AAIP Member Recognized by NCUIH

June 3, 2016
Posted by AAIP News on 06/03/2016

NCUIH 2016 Recognition Dinner Honors Native Health Leaders

San Manuel Band of Mission Indians’ support helps recognize practitioners using culturally grounded approaches in collaboration with modern health practices

ALPINE, CAThe San Manuel Band of Mission Indians has awarded the National Council of Urban Indian Health (NCUIH) a grant to support the 2016 Pendleton Blanket Recognition Dinner, to be held on May 12, at the 18th Annual NCUIH Leadership Conference, Viejas Casino & Resort in Alpine, California. This generous contribution from the San Manuel Band of Mission Indians enhances NCUIH’s ability to address key health issues facing American Indian and Alaska Native people living in urban areas, and helps NCUIH recognize Native health leaders.

The NCUIH will recognize American Indian and Alaska Native health leaders and medical practitioners who exemplify effective use of culturally grounded, strengths-based approaches and interventions, in collaboration with modern practices of health, education, and medicine, to improve the health and well-being of urban Indians. This year’s honorees are Donald Warne, M.D., director of the Master of Public Health Program at North Dakota State University, and Joe Bulfer, CEO of the San Diego American Indian Health Center.

By recognizing Native health leaders and their contributions to the well-being of urban Indians, the award acknowledges the importance of integrating traditional and culturally competent practices with overall health strategies to treat the whole person. These holistic approaches to addressing mental, emotional, physical, and spiritual health and well-being are proven to have the best outcomes for American Indian and Alaska Native patients, but are not fully embraced by modern health care systems.

“One of the most important aspects of Urban Indian Health Programs is our cultural strength,” says NCUIH Board President Donna LC Keeler. “At a recent meeting and workshop the discussion of ‘what is culture’ became very dynamic and powerful. It is very hard to actually pinpoint a definition of culture – it is more powerful to view the concept of ‘how’ you provide culturally sensitive care, rather than ‘what’ you provide. To me culture competency is like the wind—you can’t see it, but you feel it; you know when it is there and when it is not. It is hard to describe but you know it is real.”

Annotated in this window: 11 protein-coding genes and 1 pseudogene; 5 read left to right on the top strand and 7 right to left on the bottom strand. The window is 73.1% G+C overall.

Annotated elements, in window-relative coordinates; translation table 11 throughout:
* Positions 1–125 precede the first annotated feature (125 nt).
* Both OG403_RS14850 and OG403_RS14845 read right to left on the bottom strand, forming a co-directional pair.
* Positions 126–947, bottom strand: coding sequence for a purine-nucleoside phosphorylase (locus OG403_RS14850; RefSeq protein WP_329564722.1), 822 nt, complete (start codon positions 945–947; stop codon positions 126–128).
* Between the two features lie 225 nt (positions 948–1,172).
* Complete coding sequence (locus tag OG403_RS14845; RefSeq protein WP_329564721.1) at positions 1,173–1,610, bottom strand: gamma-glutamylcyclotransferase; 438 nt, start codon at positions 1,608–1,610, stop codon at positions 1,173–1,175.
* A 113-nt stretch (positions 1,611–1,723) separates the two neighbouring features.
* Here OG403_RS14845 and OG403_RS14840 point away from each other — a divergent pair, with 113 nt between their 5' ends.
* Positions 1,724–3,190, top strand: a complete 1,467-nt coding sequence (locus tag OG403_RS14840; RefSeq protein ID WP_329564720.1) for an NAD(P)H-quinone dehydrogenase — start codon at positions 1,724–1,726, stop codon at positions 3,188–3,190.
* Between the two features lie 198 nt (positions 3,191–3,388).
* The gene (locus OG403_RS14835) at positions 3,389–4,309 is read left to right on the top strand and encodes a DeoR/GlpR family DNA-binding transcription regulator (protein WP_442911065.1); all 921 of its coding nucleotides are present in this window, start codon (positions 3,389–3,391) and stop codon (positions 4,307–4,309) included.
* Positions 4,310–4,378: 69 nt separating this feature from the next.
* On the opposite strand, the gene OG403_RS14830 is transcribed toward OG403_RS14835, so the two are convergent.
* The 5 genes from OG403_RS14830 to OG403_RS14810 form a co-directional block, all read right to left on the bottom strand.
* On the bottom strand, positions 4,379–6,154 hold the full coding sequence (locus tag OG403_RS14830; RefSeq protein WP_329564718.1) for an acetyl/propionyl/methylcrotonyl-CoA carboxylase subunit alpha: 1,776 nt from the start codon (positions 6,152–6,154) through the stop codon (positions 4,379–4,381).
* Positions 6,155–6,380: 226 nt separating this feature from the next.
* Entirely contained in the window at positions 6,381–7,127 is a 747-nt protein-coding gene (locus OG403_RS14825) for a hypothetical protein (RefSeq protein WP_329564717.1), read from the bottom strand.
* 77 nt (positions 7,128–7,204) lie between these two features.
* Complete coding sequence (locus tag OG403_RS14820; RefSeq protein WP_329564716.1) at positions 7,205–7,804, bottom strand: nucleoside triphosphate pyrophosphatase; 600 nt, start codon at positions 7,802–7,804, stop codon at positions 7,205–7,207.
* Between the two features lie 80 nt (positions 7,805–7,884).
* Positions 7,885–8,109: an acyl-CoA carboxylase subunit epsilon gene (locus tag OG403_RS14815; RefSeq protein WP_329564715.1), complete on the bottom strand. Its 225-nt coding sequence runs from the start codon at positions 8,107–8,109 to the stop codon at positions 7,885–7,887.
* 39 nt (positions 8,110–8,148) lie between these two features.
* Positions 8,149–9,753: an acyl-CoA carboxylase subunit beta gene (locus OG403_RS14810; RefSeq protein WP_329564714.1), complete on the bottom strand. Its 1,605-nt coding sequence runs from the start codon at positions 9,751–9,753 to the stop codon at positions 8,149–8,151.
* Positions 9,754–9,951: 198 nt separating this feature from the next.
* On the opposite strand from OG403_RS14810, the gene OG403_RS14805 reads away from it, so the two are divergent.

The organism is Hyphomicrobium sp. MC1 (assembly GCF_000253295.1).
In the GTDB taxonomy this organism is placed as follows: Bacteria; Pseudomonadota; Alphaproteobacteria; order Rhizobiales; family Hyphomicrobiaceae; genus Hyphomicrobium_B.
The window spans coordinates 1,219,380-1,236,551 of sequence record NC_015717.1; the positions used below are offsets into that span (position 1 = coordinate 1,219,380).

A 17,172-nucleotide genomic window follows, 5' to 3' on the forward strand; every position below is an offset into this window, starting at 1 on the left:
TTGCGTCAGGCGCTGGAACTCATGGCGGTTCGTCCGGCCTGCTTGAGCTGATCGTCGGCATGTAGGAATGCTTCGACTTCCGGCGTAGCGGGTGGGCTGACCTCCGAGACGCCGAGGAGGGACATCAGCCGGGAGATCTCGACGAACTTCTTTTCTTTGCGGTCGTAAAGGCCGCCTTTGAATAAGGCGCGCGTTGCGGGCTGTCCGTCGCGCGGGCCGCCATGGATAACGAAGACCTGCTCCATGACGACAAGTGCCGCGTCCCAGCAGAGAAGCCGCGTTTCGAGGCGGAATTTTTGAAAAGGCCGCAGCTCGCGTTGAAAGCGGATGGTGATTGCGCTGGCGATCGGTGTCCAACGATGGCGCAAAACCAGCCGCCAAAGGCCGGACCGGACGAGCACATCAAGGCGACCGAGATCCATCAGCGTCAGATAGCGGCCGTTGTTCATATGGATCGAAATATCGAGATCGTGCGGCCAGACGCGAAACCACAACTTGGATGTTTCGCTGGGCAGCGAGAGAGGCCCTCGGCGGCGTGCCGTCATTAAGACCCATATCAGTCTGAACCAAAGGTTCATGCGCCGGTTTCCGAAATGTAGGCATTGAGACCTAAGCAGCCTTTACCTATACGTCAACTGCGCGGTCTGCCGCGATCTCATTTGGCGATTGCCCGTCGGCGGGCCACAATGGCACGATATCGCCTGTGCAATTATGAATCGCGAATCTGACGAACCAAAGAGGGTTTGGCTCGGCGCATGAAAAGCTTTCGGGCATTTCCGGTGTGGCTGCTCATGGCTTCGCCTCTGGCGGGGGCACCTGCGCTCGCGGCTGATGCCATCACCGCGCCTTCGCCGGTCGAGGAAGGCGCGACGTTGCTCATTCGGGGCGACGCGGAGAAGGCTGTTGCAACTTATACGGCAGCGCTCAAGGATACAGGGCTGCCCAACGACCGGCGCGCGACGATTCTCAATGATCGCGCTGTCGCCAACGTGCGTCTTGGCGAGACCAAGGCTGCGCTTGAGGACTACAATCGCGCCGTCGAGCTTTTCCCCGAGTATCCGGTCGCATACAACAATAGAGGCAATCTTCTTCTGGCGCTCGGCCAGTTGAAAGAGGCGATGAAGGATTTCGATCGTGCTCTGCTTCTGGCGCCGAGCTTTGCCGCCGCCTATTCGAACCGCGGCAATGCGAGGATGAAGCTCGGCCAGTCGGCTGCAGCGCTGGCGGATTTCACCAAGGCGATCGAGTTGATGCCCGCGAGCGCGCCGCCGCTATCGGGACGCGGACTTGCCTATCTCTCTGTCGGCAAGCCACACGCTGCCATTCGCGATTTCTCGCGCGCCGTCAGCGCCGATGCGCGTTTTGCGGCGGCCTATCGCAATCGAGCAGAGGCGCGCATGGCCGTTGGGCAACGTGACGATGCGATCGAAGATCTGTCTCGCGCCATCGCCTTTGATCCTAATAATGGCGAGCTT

Increasing awareness and educating health care providers and funders about the benefits of traditional, knowledge-based approaches are crucial to promoting their increased use and encouraging greater federal funding to incorporate them into health delivery systems.

The Honorees

Donald Warne, M.D., M.P.H., the national honoree, is the director of the Master of Public Health Program at North Dakota State University and senior policy advisor to the Great Plains Tribal Chairmen’s Health Board. Dr. Warne is a member of the Oglala Lakota Nation from Pine Ridge, S.D., and comes from a long line of traditional healers and medicine men. He has a proven commitment to advancing American Indian and Alaska Native wellness through his advocacy for using science and ethics to improve Native public health; incorporating traditional holistic practices that treat the physical, mental, emotional, and spiritual condition; and focusing more investment on preventive care to keep people healthy rather than waiting to treat them when they are sick.

Joe Bulfer, the local honoree, is CEO of the San Diego American Indian Health Center and has 30 years of experience promoting quality American Indian and urban Indian health care. Under his leadership, San Diego’s urban program has nearly doubled the number of clinical visits provided each year and increased the number of patients served by 60 percent, while consistently serving a majority of Native patients. Mr. Bulfer has been a NCUIH board member for the past three years, and has been a strong advocate for Native health during federal budget appropriation committee hearings on tribal sovereignty, self-determination, and Indian Health Care Improvement Act amendments.


The National Council of Urban Indian Health (NCUIH) is a national 501(c)(3) organization devoted to the support and development of quality, accessible, and culturally competent health services for American Indians and Alaska Natives living in urban settings. Members include urban Indian Health organizations and providers across the country.

One member organization, Native American Lifelines in Baltimore, was recently featured in two news pieces that recognize the unique experiences urban American Indians face in today’s society. An article in the Native Health News Alliance, highlights Lifeline’s youth programming as a way for youth to heal from the toxic stressors they face in urban communities. Lifelines was also featured in PBS’s Frontline’s story, “Chasing Heroin: How the Heroin Epidemic Differs in Communities of Color.”

Lifelines provides positive cultural experiences, including indigenous gardening and adult mentoring, to combat cultural loss and renew self-identity, delivering trauma-informed care specific to and informed by the unique experiences of urban American Indians.

More information about NCUIH and the 18th Annual NCUIH Leadership Conference is available at